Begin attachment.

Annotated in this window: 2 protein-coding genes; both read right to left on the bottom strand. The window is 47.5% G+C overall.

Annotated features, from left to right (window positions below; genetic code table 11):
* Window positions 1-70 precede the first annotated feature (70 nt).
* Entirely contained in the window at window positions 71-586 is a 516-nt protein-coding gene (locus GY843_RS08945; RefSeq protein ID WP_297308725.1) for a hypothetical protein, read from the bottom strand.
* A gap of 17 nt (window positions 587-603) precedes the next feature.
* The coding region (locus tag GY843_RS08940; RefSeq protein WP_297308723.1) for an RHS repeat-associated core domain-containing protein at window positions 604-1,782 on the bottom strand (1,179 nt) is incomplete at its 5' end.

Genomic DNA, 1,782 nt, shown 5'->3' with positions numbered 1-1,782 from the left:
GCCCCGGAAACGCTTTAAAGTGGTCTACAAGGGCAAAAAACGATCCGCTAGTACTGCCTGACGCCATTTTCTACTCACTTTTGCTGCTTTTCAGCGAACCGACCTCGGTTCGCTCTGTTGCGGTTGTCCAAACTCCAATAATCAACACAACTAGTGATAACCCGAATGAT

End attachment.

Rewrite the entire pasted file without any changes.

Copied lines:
Annotated in this window: 2 protein-coding genes; both read right to left on the bottom strand. The window is 47.5% G+C overall.

Annotated features, from left to right (window positions below; genetic code table 11):
* Window positions 1-70 precede the first annotated feature (70 nt).
* Entirely contained in the window at window positions 71-586 is a 516-nt protein-coding gene (locus GY843_RS08945; RefSeq protein ID WP_297308725.1) for a hypothetical protein, read from the bottom strand.
* A gap of 17 nt (window positions 587-603) precedes the next feature.
* The coding region (locus tag GY843_RS08940; RefSeq protein WP_297308723.1) for an RHS repeat-associated core domain-containing protein at window positions 604-1,782 on the bottom strand (1,179 nt) is incomplete at its 5' end.

Genomic DNA, 1,782 nt, shown 5'->3' with positions numbered 1-1,782 from the left:
GCCCCGGAAACGCTTTAAAGTGGTCTACAAGGGCAAAAAACGATCCGCTAGTACTGCCTGACGCCATTTTCTACTCACTTTTGCTGCTTTTCAGCGAACCGACCTCGGTTCGCTCTGTTGCGGTTGTCCAAACTCCAATAATCAACACAACTAGTGATAACCCGAATGAT